MAGIC Interview: Bo Bo Bags
My second interview of the show was with Dan Balsiger, proprietor of Bo Bo Bags. His site was up the other day but not as of this writing. Still you can see his line in a lot of stores online, I can’t seem to recall how many he accounts he has but it’s a good number. You would have liked Dan, very open and friendly, just a really nice guy. Below is Dan in his booth at the MAGIC Show.
He’s been producing his own line for 7 years. I forgot to write down how many accounts he has but he has quite a few. He has a skinny team, only three people in house. He also does some private label but cautions that you can’t play with only one major. He says a year and a half ago, his business changed and he refocused. Now he’s glad he made those changes and feels his line is really tight. Before, he says he was all over the map. He mentioned that when he first started out, one of the things he did was get into ecommerce but he was targeting a lower price point which ended up not working out. He redeveloped his line for the mid-priced range with about 150 skus and that’s working out better. I don’t know what materials he was using before but he’s got a really nice pebble finish Italian leather in great great colors (classic colors rather than trendy ones). Those Italians are something else. Nobody beats them in making small and beautiful metal parts (handbag hardware, nobody but nobody beats them) and produce great leather. It was the leather that made me stop at his booth. Also, his booth was nice and open, not all hunched over and closed up like many of the accessories booths. I’d think it’d be hard to do jewelry accessories without the joint looking junked up.
Anyway, I saw the great Italian pebble finished leather in his booth and stopped for a visit. Actually, I think I said, “hi, I’m not a buyer but can I look anyway”? So we started chatting a bit. I asked him how he started in the business. He said he was a Marketing major at San Diego State and got a job as a sales rep right out of school with L’Oreal. From there he got into marketing and merchandising with a huge junior’s apparel line (Bebe’s). Since they did a lot of imports, he moved into production which in an import house means package and contract management overseas. He also handled quality control, placing contracts and did a lot of travel all over Asia. After doing that for three or four years is when he started is own line. He says when he first started he was doing lower end stuff but running huge numbers. He did that for four or five years but says that competing on price wasn’t working well (don’t I tell you the same?). The label had no value so he wasn’t getting reorders. That was when he reorganized and refocused to develop this current midprice bag line of which he’s very pleased with the performance.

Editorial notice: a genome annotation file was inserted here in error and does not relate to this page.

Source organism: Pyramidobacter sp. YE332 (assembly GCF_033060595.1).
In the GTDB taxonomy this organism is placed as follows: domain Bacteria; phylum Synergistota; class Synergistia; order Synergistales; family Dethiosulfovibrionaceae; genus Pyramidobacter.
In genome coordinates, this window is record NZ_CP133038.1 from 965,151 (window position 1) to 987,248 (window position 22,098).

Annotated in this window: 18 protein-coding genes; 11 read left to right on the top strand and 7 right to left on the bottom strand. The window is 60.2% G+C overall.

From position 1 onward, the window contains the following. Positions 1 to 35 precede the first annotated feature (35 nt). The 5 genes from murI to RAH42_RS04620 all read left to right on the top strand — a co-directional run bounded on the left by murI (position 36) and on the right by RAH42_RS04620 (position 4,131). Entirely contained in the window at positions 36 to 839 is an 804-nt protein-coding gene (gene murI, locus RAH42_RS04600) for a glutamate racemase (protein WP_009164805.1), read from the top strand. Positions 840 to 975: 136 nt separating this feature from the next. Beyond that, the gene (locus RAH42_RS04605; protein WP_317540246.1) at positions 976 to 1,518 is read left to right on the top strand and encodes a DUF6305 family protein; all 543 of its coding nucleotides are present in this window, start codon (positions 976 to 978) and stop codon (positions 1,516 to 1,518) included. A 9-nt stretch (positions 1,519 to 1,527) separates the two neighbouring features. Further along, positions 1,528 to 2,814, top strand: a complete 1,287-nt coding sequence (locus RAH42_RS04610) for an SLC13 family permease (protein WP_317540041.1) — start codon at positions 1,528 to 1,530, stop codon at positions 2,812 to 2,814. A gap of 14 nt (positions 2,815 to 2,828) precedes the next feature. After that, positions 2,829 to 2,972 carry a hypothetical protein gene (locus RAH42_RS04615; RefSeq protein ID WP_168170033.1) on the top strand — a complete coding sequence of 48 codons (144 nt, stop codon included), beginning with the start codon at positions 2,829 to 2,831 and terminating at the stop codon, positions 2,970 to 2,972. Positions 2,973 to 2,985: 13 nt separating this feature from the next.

I asked him for the best advice he could give you and he said to “keep your blinders on”. He explains that you have to stay focused on your product. Don’t jump at every trim or piece of hardware you can throw in to the product. Also, stay focused on your vision and don’t be distracted by what your competitors are doing. You need to keep an eye on what they’re doing, where they’re going and showing and who they’re talking to but he says specifically to not watch their styles. Develop your own signature. You want to watch where they’re placing their product, how their distribution compares with yours, their pricing and their sales reps but focus on your own product. Lastly, he says there’s no such thing as a quick buck. Competing on lower price points didn’t work for him.
When I asked him what he knows now that he wishes he could have know then, he said that he wishes he’d listened more to his sales reps. He should have listened with regard to creativity and wishes he had been more receptive to change. As an example, he mentions his current leather supplier (Italian). His supplier had actually approached him in his booth several times before (if you show at market, suppliers will come around and pitch you saving you some sourcing work) but he wouldn’t listen. Luckily, the leather supplier was persistent, Dan changed his line but he says he’d be a lot farther ahead now if he’d listened sooner. He also says that if he hadn’t have listened when he did, he’d be dead by now. Not literally dead, the business dead.
When I asked him what was the most expensive lesson he learned, he said being over exuberant about selling, being too anxious to make that sale. He says you have to qualify retail accounts. He says there are lots of “alligators looking for new lines, they steal from new lines”. He says they give great presentations, very personable and place big orders…but they don’t pay or they return products at the end of the season. He mentions that it’s easy to get carried away, it’s very flattering to get big orders from known accounts, it’s a validation of what you’re doing and if the account is from somebody much bigger and more established than you, you feel as though it might be arrogant of you to check them out -but you have to. As he said, there are a lot of alligators just looking for new lines because they know how to steal your product, and you’re new, how would you know how to handle it after the fact?
Anyway, I hope you appreciate Dan’s advice and do check out his line. I got a great laptop bag in beautiful red leather, exactly what I’d been looking for but couldn’t find in local stores. I love those Italian leathers. Oh, and he bought my book. Said he wished he’d had it years ago. He barely let me leave with the sample copy I was showing; I brought him a new copy the next day. Thanks for everything Dan, it was great meeting you.